+1 Recommend
1 collections
      • Record: found
      • Abstract: found
      • Article: found

      Pediatric Endocrinology Update: An Overview

      Read this article at

          There is no author summary for this article yet. Authors can add summaries to their articles on ScienceOpen to make them more accessible to a non-specialist audience.


          The goals of this presentation are to review the essential roles of aromatase, estrogens and the estrogen receptor in pubertal growth. Estrogen deficiency due to mutations in the aromatase gene (CYP19) and estrogen resistance due to disruptive mutations in the estrogen receptor gene have no effect on normal male sexual maturation in puberty. However, they lead to absence of the pubertal growth spurt, delayed bone maturation, unfused epiphyses, continued growth into adulthood and very tall adult stature in both sexes. Gonadotropin and androgen levels are elevated in patients with either estrogen deficiency (aromatase deficiency) or estrogen resistance (estrogen receptor mutation). Glucose intolerance, hyperinsulinemia and lipid abnormalities are also present. Skeletal integrity is compromised. Increased bone turnover, reduced bone mineral density and osteoporosis develop in both sexes. Sexual orientation is appropriate in males and females. In females, aromatase deficiency in the ovary causes pubertal virilization and multicystic ovaries because of elevated gonadotropins and androgens. Simultaneously, secondary sexual maturation fails to occur. Placental aromatase deficiency results in virilization of the mother and her female fetus because of the accumulation of potent androgens which are not converted to estrogens. The male fetus has normal genitalia. In conclusion, estrogens are essential for normal female secondary sexual maturation, bone maturation, epiphyseal fusion, pubertal growth spurt and achievement of normal bone mineral mass. Estrogens also influence insulin sensitivity and lipid homeostasis. However, estrogens do not appear to be essential for fetal survival, placental growth, or female sexual differentiation.

          Related collections

          Most cited references 3

          • Record: found
          • Abstract: not found
          • Article: not found

          Aromatase deficiency in male and female siblings caused by a novel mutation and the physiological role of estrogens

           A MORISHIMA (1995)
            • Record: found
            • Abstract: not found
            • Article: not found

            Aromatase cytochrome P450, the enzyme responsible for estrogen biosynthesis

             E R Simpson (1994)
              • Record: found
              • Abstract: not found
              • Article: not found

              A syndrome of female pseudohermaphrodism, hypergonadotropic hypogonadism, and multicystic ovaries associated with missense mutations in the gene encoding aromatase (P450arom)

               F A Conte (1994)

                Author and article information

                Horm Res Paediatr
                Hormone Research in Paediatrics
                S. Karger AG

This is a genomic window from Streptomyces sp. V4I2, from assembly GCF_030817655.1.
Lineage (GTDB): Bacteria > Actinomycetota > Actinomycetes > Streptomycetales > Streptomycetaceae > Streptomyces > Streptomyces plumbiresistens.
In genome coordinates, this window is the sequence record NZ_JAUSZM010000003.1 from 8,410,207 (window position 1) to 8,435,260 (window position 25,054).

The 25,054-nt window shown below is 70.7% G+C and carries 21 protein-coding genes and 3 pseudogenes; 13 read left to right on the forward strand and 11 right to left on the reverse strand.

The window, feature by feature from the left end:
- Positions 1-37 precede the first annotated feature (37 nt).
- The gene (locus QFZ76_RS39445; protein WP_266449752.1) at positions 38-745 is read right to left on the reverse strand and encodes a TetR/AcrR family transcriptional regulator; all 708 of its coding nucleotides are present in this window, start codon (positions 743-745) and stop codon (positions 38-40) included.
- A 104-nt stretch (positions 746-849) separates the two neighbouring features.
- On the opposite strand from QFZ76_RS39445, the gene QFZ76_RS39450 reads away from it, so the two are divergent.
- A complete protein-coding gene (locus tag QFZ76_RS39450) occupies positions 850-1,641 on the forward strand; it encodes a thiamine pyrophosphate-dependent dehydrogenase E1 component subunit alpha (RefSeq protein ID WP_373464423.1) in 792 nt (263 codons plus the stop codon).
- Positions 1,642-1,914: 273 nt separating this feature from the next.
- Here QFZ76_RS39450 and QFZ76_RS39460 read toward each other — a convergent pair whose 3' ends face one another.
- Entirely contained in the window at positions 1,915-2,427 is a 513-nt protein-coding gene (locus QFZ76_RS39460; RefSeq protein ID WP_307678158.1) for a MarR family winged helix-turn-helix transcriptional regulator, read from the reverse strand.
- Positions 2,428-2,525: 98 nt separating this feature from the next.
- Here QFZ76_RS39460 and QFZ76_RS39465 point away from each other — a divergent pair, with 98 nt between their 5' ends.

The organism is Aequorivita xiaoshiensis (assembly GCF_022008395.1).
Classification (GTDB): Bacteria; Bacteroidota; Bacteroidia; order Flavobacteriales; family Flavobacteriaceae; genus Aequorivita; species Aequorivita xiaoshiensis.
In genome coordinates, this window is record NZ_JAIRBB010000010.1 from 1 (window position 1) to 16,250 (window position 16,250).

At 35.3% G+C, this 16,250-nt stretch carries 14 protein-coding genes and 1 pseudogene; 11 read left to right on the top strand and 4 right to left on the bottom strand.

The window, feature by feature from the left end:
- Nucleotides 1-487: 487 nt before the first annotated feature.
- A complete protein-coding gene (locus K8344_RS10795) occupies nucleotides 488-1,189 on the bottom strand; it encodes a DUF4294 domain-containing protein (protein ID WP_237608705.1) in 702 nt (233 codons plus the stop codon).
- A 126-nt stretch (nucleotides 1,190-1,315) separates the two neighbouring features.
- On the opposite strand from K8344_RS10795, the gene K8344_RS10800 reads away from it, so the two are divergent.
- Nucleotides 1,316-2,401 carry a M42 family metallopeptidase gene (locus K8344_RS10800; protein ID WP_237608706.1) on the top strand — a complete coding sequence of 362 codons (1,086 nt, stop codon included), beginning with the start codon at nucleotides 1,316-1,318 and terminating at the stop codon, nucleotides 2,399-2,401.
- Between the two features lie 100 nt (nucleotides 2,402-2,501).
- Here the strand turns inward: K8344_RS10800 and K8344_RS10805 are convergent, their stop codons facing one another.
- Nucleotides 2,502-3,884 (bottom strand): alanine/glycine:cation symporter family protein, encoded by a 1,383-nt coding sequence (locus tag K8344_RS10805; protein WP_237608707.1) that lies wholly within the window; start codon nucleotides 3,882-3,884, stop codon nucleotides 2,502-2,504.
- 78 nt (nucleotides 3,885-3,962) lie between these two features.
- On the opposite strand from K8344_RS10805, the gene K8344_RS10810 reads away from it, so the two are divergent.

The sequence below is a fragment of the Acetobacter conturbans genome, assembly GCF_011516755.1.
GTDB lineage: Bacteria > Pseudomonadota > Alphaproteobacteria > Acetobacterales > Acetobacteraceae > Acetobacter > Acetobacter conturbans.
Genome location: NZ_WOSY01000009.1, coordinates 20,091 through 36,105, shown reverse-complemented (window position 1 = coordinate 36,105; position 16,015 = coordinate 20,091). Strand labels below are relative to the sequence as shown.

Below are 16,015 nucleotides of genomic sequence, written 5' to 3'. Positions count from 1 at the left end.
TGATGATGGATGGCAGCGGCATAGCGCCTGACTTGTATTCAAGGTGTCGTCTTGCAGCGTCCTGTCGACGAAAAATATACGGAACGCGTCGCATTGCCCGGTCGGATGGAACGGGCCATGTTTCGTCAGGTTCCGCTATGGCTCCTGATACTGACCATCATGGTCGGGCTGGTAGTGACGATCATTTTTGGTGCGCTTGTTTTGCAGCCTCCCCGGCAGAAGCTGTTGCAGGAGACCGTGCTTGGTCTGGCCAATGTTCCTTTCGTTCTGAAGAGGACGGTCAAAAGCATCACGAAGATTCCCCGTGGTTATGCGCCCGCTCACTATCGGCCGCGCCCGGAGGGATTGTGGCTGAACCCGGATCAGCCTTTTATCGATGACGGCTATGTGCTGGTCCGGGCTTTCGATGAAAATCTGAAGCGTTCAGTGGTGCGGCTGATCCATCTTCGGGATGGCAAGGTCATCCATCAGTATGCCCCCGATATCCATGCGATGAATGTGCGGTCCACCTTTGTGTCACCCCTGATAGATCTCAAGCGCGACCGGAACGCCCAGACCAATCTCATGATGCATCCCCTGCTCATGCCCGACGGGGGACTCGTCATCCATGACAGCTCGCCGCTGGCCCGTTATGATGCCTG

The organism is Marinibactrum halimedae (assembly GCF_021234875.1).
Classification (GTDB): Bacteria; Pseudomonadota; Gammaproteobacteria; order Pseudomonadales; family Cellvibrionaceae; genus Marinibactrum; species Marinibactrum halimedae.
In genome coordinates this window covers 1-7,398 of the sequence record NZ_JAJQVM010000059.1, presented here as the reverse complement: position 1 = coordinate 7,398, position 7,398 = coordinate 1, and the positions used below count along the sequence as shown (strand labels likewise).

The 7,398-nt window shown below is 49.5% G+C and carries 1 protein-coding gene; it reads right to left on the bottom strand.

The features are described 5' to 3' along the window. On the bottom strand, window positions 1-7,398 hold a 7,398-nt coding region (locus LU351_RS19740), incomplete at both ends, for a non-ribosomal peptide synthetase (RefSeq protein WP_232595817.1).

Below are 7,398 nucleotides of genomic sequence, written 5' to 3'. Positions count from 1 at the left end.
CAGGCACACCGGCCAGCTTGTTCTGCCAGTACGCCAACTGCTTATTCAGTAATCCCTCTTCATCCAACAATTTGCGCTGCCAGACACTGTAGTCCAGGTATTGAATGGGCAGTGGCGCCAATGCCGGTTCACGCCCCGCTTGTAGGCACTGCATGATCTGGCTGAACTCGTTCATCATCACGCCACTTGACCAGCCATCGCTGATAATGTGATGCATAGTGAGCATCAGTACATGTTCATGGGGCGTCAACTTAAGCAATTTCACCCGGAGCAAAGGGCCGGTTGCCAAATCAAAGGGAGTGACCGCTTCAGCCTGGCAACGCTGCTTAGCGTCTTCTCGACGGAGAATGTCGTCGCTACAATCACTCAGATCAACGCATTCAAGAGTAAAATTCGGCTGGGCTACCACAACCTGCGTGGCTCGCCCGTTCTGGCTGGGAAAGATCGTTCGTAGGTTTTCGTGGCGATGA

March 1998
                17 November 2004
                : 49
                : Suppl 1
                : 2-8
                aDepartment of Pediatrics, School of Medicine & Biomedical Sciences, State University of New York at Buffalo, Children’s Hospital of Buffalo, N.Y.; b Department of Pediatrics, Columbia University College of Physicians & Surgeons and The Babies and Children’s Hospital, New York, N.Y.; c Department of Pediatrics, University of California, San Francisco, Calif., and d Department of Pediatrics, Children’s Hospital Medical Center, University of Cincinnati College of Medicine, Cincinnati, Ohio, USA
                53061 Horm Res 1998;49(suppl 1):2–8
                © 1998 S. Karger AG, Basel

                Copyright: All rights reserved. No part of this publication may be translated into other languages, reproduced or utilized in any form or by any means, electronic or mechanical, including photocopying, recording, microcopying, or by any information storage and retrieval system, without permission in writing from the publisher. Drug Dosage: The authors and the publisher have exerted every effort to ensure that drug selection and dosage set forth in this text are in accord with current recommendations and practice at the time of publication. However, in view of ongoing research, changes in government regulations, and the constant flow of information relating to drug therapy and drug reactions, the reader is urged to check the package insert for each drug for any changes in indications and dosage and for added warnings and precautions. This is particularly important when the recommended agent is a new and/or infrequently employed drug. Disclaimer: The statements, opinions and data contained in this publication are solely those of the individual authors and contributors and not of the publishers and the editor(s). The appearance of advertisements or/and product references in the publication is not a warranty, endorsement, or approval of the products or services advertised or of their effectiveness, quality or safety. The publisher and the editor(s) disclaim responsibility for any injury to persons or property resulting from any ideas, methods, instructions or products referred to in the content or advertisements.

                Page count
                Figures: 4, Tables: 2, References: 23, Pages: 7


                Comment on this article